(It's unfair. He can't just have everything by forcing it to be so. That's no way to run a life.)

I got off at the station on MLK with the aftertaste of cum in my mouth and tried to think what to do, now that I had gotten away from him. I couldn't go to my old place; I had surrendered the keys, and I didn't think Devina would have been pleased to see me, even if she happened to be home at this hour.

Anyway, Rockwell knew where it was--and that also would have ruled out my parents' place, if certain of my past choices hadn't taken that option off the table long ago.

I never got any time off, so the only people I knew anymore were those in the rat's social circle. Surely no chance there.

How could I let myself get so isolated?

My life hasn't been mine to control.

I kicked a newspaper aside as I went down the sidewalk and watched the pages flutter as it came apart.

"Hey." I heard, from somewhere behind me. "You look like you're going through hell."

"None of your business," I said.

"Actually, it kind of is."

I turned, with some apprehension. It was a large gorilla, standing outside what appeared to be a worship center of some kind.

(Buzz, buzz, went the phone in my pocket.)

I didn't want to give Rockwell another opportunity to take charge, so I pulled the phone out and looked at it, trying to fight the sensation that it was the last thing I should do.

The message was again unreadable.

I shook my head, trying to clear it, and found that I'd wet my pants somehow; warmth was spreading down my leg.

I was blushing red under the gorilla's gaze. "I don't think you can help me."

He looked at me a little sadly. "Suit yourself. You know where to find me if you change your mind."

I turned the corner and noticed a Coffearius across the street. I decided to sit and dry off and have a coffee and be miserable.

Yes. Stay in one place and be found.

(Ring, ring.)

I pulled out my phone again. There didn't seem to be any way around it.

"There you are." Mister Rockwell's voice was not angry, which was encouraging. If you were in trouble with him, he'd always make sure you knew it. "I'm coming for you. Don't move."

I didn't move.

The afternoon grew darker, as clouds gathered.

My coffee was cold by the time the rat took a seat across the table from me. "Feel better?" he said.

I shook my head. I wasn't even sure what had happened. I was supposed to be serving Mister Rockwell, and instead I'd chosen to run away.

"Feels terrible to leave me, doesn't it?" The rat gave me a dark smile. "You don't want to do it again, do you..."

"Of course not sir! Why would I want to be anywhere else? I belong to you."

"Good cub. Now say it with your real feelings."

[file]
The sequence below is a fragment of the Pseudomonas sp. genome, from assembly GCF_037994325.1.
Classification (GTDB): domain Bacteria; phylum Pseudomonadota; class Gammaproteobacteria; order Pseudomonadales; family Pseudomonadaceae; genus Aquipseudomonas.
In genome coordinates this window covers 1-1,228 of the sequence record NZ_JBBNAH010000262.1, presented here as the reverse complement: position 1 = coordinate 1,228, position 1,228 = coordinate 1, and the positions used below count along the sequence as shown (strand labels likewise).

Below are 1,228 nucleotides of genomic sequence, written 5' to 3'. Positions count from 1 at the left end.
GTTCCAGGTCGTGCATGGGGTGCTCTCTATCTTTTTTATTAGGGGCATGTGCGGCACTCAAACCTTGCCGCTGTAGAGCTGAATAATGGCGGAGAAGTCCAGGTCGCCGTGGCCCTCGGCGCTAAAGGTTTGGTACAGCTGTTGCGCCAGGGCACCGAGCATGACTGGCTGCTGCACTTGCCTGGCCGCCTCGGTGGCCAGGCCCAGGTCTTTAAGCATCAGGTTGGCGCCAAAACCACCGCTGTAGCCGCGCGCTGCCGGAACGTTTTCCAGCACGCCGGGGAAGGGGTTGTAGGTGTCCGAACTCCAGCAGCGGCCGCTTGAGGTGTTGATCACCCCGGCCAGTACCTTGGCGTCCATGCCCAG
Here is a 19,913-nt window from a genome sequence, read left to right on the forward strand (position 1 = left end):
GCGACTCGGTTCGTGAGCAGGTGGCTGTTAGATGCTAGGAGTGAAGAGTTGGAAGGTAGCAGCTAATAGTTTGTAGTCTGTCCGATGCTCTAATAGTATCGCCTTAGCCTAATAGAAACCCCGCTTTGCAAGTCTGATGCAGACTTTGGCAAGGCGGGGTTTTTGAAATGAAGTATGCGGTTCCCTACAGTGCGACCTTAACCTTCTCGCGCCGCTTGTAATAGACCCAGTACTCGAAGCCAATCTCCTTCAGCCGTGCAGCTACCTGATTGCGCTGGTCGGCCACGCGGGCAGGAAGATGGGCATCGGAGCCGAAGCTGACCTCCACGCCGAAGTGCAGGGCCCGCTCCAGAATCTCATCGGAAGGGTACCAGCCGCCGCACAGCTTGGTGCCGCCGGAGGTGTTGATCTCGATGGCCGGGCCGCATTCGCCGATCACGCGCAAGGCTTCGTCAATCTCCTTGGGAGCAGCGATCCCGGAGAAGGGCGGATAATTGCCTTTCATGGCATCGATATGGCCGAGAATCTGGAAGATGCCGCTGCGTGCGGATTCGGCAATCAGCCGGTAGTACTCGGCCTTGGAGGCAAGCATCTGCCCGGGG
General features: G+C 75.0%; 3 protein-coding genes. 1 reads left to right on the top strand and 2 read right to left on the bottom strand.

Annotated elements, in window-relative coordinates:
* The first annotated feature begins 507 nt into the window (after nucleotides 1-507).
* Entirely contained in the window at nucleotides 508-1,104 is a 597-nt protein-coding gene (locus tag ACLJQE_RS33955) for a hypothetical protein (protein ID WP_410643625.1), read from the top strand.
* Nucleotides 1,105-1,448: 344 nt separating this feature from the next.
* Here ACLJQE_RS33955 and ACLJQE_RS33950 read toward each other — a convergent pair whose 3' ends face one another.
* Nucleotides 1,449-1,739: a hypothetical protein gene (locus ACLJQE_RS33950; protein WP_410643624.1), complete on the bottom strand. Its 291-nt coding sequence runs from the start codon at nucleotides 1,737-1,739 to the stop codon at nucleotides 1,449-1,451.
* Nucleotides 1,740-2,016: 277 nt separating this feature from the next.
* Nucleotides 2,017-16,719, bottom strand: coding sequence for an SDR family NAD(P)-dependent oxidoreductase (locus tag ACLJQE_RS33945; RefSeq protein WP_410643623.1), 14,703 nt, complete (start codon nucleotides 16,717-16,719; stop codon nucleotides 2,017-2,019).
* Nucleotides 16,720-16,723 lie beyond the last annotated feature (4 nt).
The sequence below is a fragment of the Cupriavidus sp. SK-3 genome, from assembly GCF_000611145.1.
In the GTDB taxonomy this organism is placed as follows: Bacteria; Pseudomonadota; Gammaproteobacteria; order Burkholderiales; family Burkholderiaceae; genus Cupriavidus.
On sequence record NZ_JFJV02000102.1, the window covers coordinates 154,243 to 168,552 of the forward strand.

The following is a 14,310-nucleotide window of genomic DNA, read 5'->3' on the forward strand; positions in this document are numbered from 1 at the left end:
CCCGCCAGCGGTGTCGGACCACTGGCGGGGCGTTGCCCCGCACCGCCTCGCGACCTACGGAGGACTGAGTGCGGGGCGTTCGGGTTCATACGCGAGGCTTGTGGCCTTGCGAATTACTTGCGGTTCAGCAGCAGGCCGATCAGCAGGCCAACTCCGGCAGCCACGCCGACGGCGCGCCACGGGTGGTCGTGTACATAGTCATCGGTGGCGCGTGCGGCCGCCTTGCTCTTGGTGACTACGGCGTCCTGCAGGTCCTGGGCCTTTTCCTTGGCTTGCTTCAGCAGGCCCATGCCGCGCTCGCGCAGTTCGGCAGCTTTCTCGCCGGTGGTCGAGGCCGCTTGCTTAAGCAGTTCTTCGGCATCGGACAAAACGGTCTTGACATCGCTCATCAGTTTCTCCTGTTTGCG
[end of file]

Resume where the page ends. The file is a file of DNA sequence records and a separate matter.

My head felt clearer somehow. "Mister Rockwell... I don't have anywhere else to go."

"Correct. What does that tell you?"

"You're the only one there to take care of me."

"Correct. Will you remember that next time you feel like running away?"

"Yes, sir."

"Good cub. Be happy again."

I shivered a bit. "Mmm..." I couldn't tell if a spell had just been broken, or if one had just been put in place, but my heart was indeed lighter. "Yes, sir."

Rockwell sighed, looking up at the ceiling with the sort of lonely expression you often see on the kind of person who treats everyone else's minds as ... apps to play with. And though the coffeehouse was busy at this hour, no one else would get to see this, even if they looked.

"Mister Rockwell..." I said.

He didn't turn to face me. "I do allow you to see a good deal more than others. Do not cause me to regret it."

I took the hint, and the feeble profession of affection I'd been about to make died in my throat.

"Let's go home, cub."

Mister Rockwell's dinner was far more conventional than his lunch had been. I'd always been moderately decent in the kitchen--one good remnant of my younger years' socialization--so I was more likely to serve as the rat's chef than as his entree, even with the other factors disregarded.

But Mister Rockwell was a rat of excessive appetites, and he'd barely cleaned his plate before he had his phone out, trawling the Internet for a filling dessert.

He knew I was jealous--how could he not?--but my flavor was a little too strong for him, and I rarely drew his attention in that way anymore.

If it were anyone else I would've--I would've been braver, or I would have walked out. But I had no say with Mister Rockwell, and I knew he knew, and he only kept me here because he liked it this way.

A weird doubt at the corner of my mind: he did like it this way, didn't he? Mister Rockwell was always in charge, and he always had things just the way he wanted them.

...and yet I never heard him speak of his emotional needs.

There was the small sound of Rockwell putting his phone down. "Tzourick. Out."

"Mister Rockwell, I--"


I found myself standing outside before I could even think of finishing my sentence. I should see a movie, I thought. Maybe two of them. And then maybe hide under a chair all night and catch tomorrow's matinee as well.

My feet were already moving, and whatever train of thought I'd had earlier was forgotten.

About half an hour later, a thickset cheetah drove up to the house and met the rat at the door.

Forty-five minutes after that, a pair of huskies arrived, welcomed by a considerably rounder Rockwell.

The next visitor knocked, and had to let himself in. This one put up a fight--its shouts could have been heard outside, if anyone had been around to hear.

Even in victory, the rat was still not satisfied.